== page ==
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Studying sea slugs, looking ahead to better robots

  PUBLIC RELEASE: October 2, 2018 

CASE WESTERN RESERVE UNIVERSITY, Cleveland

       
The researchers are studying the shapeless and primitive sea slug (Aplysia californica) because it has only about 20,000 neurons--and only a few hundred controlling its tongue-like organ known as a grasper. CREDIT: MIKE SCOTT/CASE WESTERN RESERVE UNIVERSITY

As 2-pound sea slugs tug and feed on bits of seaweed, researchers from Case Western Reserve University and around the world are mapping their brains and cataloguing their corresponding muscle movements.

The purpose: To better understand brain-muscle interaction in our own human bodies.

With that knowledge, scientists believe they might be able to develop more responsive prosthetics and even more adaptive flexible robots, said Hillel Chiel, professor of biology, neurosciences and biomedical engineering at Case Western Reserve.

The researchers, led by Chiel, are being supported with a new $500,000 grant from the National Science Foundation.

Also involved in the most recent research with Chiel and Chestek are:

Abraham Susswein, a professor at Bar Ilan University, in Tel Aviv, Israel, who received $280,000 in separate funding from the United States/Israel Binational Science Foundation to study the sensory inputs that allow animals to tell how food changes; Roberto Galan, an assistant professor of electrical engineering and computer science at Case Western Reserve, who is working with Chiel on studies with a micro-electrode array to follow the dynamics of the neural activity in the circuits; and Gregory Sutton, a professor at Lincoln University in Lincoln, England, who is working with Chiel on biomechanical models of the feeding apparatus.

Simple sea slugs, complex humans

The researchers are studying the shapeless and primitive sea slug (Aplysia californica) because it has only about 20,000 neurons--and only a few hundred controlling its tongue-like organ known as a grasper.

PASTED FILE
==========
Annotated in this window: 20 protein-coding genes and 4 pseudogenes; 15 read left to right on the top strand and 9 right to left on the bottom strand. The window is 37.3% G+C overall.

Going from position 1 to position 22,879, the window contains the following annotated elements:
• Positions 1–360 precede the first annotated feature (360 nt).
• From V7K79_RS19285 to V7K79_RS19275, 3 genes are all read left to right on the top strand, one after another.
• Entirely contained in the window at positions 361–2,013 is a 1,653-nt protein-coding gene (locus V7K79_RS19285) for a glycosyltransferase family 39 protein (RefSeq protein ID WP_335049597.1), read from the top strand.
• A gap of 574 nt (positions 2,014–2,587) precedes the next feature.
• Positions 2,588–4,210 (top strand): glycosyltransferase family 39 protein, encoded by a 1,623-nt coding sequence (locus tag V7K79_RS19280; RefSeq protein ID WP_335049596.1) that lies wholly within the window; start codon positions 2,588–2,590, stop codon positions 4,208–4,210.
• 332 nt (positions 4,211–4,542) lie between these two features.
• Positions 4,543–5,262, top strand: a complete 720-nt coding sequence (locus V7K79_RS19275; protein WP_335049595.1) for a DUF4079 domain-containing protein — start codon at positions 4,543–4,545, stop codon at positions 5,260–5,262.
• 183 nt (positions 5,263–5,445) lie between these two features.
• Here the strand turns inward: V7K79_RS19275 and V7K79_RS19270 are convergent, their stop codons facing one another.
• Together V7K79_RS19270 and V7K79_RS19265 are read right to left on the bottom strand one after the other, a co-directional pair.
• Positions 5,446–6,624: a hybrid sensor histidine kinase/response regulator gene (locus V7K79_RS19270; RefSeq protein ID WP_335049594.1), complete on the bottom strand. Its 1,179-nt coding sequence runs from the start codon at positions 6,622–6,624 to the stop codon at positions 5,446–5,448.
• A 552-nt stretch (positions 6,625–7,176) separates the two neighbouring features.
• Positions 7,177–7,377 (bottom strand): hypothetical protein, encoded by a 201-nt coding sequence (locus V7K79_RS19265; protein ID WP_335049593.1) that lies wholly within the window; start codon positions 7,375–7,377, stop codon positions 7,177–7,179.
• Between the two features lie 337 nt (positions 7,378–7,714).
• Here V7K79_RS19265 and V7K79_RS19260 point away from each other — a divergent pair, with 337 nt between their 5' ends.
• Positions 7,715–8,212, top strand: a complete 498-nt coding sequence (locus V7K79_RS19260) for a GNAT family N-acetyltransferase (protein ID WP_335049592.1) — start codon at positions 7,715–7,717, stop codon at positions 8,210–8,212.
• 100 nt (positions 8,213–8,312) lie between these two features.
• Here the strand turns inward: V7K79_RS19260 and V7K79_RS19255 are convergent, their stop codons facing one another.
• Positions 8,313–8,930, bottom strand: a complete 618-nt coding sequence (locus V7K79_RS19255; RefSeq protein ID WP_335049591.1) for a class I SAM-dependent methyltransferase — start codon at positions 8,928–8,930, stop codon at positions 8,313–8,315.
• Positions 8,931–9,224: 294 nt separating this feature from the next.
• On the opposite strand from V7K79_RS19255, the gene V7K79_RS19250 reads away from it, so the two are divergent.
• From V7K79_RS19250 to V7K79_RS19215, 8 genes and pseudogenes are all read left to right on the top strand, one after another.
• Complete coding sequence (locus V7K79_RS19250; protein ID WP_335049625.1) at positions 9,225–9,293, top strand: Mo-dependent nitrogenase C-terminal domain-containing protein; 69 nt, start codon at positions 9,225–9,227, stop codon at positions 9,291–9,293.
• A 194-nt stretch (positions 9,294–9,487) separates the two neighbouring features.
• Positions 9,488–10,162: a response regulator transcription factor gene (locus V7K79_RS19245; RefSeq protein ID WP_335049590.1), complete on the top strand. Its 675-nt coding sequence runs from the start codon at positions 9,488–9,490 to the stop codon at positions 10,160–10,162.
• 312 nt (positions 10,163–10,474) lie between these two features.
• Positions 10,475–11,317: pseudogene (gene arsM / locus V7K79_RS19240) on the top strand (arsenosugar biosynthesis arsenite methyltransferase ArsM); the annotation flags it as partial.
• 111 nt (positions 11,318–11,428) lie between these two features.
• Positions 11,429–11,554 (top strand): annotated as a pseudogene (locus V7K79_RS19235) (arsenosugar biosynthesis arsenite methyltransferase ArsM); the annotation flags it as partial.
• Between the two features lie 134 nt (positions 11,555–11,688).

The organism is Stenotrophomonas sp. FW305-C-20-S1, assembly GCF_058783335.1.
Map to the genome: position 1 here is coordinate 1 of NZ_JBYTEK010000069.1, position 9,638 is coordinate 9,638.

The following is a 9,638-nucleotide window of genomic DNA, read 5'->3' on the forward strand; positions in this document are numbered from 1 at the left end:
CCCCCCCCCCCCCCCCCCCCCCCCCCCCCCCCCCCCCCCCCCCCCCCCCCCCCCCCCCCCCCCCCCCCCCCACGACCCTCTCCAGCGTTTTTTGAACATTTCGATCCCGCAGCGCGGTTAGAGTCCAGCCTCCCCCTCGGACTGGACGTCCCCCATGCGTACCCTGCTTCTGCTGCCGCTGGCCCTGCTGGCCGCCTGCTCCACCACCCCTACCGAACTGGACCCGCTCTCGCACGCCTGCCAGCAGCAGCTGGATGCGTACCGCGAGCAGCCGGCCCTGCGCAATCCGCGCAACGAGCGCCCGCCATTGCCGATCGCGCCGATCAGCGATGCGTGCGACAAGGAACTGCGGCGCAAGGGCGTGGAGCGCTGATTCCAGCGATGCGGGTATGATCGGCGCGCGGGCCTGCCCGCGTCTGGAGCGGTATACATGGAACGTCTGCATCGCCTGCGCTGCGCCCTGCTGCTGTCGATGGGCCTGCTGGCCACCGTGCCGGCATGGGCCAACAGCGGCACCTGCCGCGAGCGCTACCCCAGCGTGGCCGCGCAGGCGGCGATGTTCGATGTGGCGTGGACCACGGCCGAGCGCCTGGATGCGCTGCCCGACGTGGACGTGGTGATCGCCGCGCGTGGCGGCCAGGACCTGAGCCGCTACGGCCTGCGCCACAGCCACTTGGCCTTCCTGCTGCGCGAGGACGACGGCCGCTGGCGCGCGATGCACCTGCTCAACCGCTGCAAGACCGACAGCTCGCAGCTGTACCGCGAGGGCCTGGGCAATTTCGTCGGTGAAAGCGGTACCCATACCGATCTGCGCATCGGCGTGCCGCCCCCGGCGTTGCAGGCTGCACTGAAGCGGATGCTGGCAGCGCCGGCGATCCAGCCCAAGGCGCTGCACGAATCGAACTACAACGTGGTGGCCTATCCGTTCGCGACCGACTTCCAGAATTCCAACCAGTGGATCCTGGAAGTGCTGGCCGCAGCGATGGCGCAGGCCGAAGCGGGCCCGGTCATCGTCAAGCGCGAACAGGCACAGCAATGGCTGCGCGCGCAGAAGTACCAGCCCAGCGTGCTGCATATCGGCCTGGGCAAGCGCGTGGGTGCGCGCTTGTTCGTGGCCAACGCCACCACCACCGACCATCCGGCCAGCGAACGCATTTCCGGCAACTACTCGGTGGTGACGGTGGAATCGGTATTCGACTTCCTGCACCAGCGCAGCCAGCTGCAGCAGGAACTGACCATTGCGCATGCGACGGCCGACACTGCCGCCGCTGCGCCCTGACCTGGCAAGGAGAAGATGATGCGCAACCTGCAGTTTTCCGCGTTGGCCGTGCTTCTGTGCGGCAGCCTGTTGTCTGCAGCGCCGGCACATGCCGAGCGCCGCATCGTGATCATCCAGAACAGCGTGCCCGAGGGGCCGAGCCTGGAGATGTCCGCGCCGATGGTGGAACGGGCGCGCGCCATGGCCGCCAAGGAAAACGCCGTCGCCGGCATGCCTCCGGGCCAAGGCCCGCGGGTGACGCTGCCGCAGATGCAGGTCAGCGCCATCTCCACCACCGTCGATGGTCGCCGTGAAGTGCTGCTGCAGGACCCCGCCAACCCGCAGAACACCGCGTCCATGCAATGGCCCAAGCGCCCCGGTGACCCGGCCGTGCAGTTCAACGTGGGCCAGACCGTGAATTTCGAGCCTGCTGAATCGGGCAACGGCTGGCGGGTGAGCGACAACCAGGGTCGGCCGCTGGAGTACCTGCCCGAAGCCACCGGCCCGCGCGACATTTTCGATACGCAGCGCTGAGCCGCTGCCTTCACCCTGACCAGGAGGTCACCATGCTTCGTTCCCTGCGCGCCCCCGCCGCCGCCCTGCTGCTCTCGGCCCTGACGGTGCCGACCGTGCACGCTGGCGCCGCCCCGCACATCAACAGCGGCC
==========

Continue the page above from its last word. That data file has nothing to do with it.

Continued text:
Humans, on the other hand, have billions of neurons working in their brains, making it very difficult to discern what neural activity is directly related to specific muscle movements, Chiel said.

But the scientists can precisely pinpoint changes in the sea slug nervous system that occur as the animal attempts to feed on something that is unusually tough or unusually soft and large because they read which neurons are associated with specific movements of the grasper as the slug tugs at the seaweed.

"So the goal is to actually work out the circuitry in this much more tractable organism, to see what happens to the neurons and the musculature at the same time," Chiel said. "We don't really know how we humans do what we do on a moment-by-moment basis as we quickly change our behavior when the world around us changes."

For example: You're walking along the street and suddenly hit an icy patch or a hole in the sidewalk, and without thinking about it, you quickly catch yourself from falling, adjust your stride and keep walking.

"How does that even happen?" Chiel asked. "That's actually a deep fundamental scientific question about behavior and abilities we take absolutely for granted--one of those things you don't realize how amazing it is until you lose it or if you're trying to program that kind of ability into a robot, for example."

Future applications: Robots and prosthetics

For that reason, Chiel said the continuing research might be especially useful for devising flexible, biologically-inspired robots akin to those being developed by Roger Quinn and Kati Daltorio in the Department of Mechanical and Aerospace Engineering at the Case School of Engineering with whom Chiel has been working for many years.

New ways of controlling the nervous system could also come out of this research, Chiel said.

Chiel is working with Cynthia Chestek, an associate professor at the University of Michigan, who has developed a novel technology to probe neurons.

Chestek and her team are using carbon fibers that are thinner than human hairs to create devices that look like miniature combs that can be pressed into the collection of nerve cells. The devices pick up what the nerve cells are "saying" to one another--their electrical activity--and then contribute to the conversation by turning them on or off.

In the future, such devices could be used to create new ways of controlling prosthetic arms or help restore function after a stroke, Chiel said.

Working out the details of circuitry could also provide blueprints for control of much more flexible soft grippers that could handle soft, irregular, wet and slippery materials, just as the slugs are able to feed on seaweed, which comes in many different shapes and sizes.

Finally, understanding biological nervous systems may provide new ideas for creating artificial nervous systems that are even faster and more flexible than current artificial neural networks.







 
   
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